But there have been sort of concerted efforts by Amnesty, by other kind of organisations to organise exhibitions with refugees as individuals with stories to kind of humanise our relationship to refugees. And in that sense, yes, I think we all have a certain responsibility, as scholars, as journalists, as politicians, as everyday citizens to be aware of these phenomena and to kind of be aware of our privileged position in Australia and the responsibility we have towards those who are less privileged.
Ginger: But this leads into another project you’re doing in terms of the way that refugees are depicted, say, by humanitarian organisations. And one of the things I remember, Roland, so clearly is growing up in London in the ’80s and all over the television screens were starving Ethiopian children with flies all around their eyes and distended bellies. And this was, of course, a time of great famine in Ethiopia.
And still to this day, although [23:00] I have met many Ethiopian people since as adults and in all different kinds of fields of professional work, I still have those images in my head. And those were images, of course, used to depict this tragedy, to get people to donate money to the cause to save the children. But that is also incredibly problematic in its own way.
Roland: Yes, indeed. And that’s one of the main projects I’m working on at the moment, is this whole question of the politics and ethics of visualising humanitarian crises. And as you say, the prevailing visuals, they tend to focus on starving women and children, they portray victims in the global south largely as passive, as not having any kind of agency, as being dependent completely on the north for rescue. And we meanwhile have widespread awareness that these images are problematic. They’re sort of neo-colonial, if you want to use that term.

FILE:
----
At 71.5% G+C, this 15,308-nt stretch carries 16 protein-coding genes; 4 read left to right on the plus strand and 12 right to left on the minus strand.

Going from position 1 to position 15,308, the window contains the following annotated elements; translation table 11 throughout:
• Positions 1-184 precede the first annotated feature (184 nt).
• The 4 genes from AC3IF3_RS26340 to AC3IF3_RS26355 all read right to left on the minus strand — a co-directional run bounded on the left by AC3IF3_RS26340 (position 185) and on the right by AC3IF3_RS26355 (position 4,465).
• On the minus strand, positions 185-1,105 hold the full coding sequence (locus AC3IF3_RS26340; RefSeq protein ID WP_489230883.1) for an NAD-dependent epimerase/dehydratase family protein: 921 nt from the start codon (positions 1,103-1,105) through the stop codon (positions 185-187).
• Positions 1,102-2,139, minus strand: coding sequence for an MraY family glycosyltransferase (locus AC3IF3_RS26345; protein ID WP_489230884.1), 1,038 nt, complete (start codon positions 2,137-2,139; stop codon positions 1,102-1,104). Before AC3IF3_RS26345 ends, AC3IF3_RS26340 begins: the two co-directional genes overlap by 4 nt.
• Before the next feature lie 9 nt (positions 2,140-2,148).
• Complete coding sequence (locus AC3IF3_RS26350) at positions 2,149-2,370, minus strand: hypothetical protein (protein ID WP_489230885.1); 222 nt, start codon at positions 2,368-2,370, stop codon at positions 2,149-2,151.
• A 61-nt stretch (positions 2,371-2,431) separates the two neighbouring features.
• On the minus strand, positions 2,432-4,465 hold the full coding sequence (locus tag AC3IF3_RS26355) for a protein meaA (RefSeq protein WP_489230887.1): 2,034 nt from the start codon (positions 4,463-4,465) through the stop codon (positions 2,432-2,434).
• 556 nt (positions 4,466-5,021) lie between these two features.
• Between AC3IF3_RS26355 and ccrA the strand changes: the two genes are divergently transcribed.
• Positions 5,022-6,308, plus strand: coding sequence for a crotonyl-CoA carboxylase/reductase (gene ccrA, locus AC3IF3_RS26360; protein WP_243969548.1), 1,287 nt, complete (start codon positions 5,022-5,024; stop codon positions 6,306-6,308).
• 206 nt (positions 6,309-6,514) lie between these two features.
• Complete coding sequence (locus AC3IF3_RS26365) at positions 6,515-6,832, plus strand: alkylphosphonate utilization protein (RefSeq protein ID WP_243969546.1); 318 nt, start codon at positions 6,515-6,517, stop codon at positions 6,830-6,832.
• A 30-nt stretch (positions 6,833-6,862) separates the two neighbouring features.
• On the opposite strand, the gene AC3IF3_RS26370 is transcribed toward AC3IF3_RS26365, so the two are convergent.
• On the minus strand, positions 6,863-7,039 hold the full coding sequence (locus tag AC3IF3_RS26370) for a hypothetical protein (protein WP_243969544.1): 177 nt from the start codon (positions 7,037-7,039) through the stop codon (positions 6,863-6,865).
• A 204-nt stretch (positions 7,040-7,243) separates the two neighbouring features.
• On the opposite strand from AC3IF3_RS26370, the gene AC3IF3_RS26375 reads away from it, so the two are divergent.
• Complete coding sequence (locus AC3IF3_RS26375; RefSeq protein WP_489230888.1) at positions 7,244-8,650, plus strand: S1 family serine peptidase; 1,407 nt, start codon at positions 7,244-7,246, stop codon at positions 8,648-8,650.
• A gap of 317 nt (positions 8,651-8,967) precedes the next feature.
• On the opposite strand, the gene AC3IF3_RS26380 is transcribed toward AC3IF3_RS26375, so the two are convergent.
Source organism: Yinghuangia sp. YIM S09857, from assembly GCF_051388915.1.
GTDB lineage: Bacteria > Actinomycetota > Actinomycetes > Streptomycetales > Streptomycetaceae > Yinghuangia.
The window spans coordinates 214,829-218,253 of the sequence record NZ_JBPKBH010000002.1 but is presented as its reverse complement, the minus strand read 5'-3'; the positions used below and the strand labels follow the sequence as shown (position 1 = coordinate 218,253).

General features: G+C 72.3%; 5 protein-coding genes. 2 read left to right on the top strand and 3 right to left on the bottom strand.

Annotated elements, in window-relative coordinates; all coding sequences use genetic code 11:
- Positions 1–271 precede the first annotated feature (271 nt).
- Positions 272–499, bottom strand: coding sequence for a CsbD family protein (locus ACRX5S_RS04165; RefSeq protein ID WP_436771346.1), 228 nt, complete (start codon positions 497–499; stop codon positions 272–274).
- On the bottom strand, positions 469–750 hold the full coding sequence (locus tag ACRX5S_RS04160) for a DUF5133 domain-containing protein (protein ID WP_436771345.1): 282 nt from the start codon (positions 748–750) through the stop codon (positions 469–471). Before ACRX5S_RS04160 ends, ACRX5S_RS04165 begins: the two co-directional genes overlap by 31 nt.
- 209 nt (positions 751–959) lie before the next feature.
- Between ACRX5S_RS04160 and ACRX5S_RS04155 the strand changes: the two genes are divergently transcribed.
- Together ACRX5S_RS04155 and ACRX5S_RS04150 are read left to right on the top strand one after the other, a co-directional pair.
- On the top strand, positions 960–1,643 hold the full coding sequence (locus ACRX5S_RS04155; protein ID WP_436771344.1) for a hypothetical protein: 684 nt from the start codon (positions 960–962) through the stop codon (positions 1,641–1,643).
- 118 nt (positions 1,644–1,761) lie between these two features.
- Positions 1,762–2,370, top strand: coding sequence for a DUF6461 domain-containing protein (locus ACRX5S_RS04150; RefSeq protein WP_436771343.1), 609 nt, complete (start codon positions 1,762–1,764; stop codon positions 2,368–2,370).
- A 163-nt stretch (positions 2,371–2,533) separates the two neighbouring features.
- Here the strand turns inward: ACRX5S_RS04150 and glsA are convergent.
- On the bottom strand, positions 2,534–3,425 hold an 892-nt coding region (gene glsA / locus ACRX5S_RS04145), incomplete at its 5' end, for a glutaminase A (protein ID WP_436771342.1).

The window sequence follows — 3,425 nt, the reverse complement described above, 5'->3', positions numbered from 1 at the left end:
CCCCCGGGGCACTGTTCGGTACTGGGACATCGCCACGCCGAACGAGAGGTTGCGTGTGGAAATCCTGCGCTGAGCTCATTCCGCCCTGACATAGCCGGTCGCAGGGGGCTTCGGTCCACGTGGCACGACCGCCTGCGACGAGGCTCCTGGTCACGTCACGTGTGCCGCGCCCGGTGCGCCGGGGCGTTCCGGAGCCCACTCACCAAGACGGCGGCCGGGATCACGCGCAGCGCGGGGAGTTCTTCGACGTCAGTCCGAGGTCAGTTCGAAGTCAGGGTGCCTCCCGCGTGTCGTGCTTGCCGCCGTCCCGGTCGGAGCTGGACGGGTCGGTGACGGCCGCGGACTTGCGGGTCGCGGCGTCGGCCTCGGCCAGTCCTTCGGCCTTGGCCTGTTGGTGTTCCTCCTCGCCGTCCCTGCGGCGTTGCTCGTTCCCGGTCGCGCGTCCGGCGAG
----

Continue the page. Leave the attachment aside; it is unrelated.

A lot of NGOs, for instance, are fully aware that his is problematic. [24:00] The dilemma they have is that we know that people in the West, they feel empathy when they see these images. They feel sympathy, they donate, so NGOs know, using these images works for them. It allows them to raise money to actually address humanitarian causes.
So, what our project tries to do, we try to find ways of depicting victims of crises in more humane, in more empathetic ways without losing that empathy effect. So, we have a whole range of people involved from photojournalists, photographers, but also social scientists and social psychologists, who actually test empirically how people respond to images.
And with a team of about a dozen people, we work with four organisations. We work with the World Press Photo Foundation, which is one of the leading organisations in photojournalism, with the International Committee of the Red Cross, with the Australian Red Cross and the Médecins Sans Frontières.
There are no easy solutions, but what we try to basically is we try to help NGOs to develop [25:00] a visual policy that is more attuned to victims, more sensitive and at the same time, remain successful in their funding campaigns.
Ginger: Roland, thank you so much for talking to me today.
Roland: Thank you very much, Ginger. It’s been a great pleasure and a privilege to talk to you.
Ginger: Thanks again for listening to Seriously Social. Don’t forget, if you like what you are hearing, share our podcast with your friends and on your social channels and rate us wherever you get your podcasts from.
[End of recorded material 25:27]